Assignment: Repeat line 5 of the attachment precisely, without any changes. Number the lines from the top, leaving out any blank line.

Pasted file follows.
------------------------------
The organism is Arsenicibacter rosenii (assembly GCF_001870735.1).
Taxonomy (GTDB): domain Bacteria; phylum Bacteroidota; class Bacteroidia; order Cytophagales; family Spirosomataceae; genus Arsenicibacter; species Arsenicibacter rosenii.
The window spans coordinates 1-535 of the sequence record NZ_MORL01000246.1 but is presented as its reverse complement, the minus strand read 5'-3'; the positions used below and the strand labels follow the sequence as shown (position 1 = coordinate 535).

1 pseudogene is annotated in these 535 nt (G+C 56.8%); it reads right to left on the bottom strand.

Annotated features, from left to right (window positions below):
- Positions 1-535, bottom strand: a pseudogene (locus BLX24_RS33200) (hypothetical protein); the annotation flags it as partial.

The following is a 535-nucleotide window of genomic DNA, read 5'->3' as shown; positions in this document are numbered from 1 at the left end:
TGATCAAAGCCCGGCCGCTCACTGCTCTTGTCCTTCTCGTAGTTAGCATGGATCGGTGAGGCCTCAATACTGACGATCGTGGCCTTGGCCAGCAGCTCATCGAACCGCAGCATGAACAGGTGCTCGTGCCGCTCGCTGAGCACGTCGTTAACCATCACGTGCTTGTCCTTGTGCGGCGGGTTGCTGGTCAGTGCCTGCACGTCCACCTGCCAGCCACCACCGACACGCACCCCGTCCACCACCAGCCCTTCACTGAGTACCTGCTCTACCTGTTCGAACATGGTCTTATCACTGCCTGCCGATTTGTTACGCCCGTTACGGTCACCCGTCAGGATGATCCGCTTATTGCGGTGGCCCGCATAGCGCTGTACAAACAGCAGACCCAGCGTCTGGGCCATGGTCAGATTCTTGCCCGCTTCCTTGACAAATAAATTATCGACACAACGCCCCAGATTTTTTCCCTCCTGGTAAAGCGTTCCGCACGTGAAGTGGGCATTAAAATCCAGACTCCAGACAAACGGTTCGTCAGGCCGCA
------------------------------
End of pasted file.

Annotated features, from left to right (window positions below):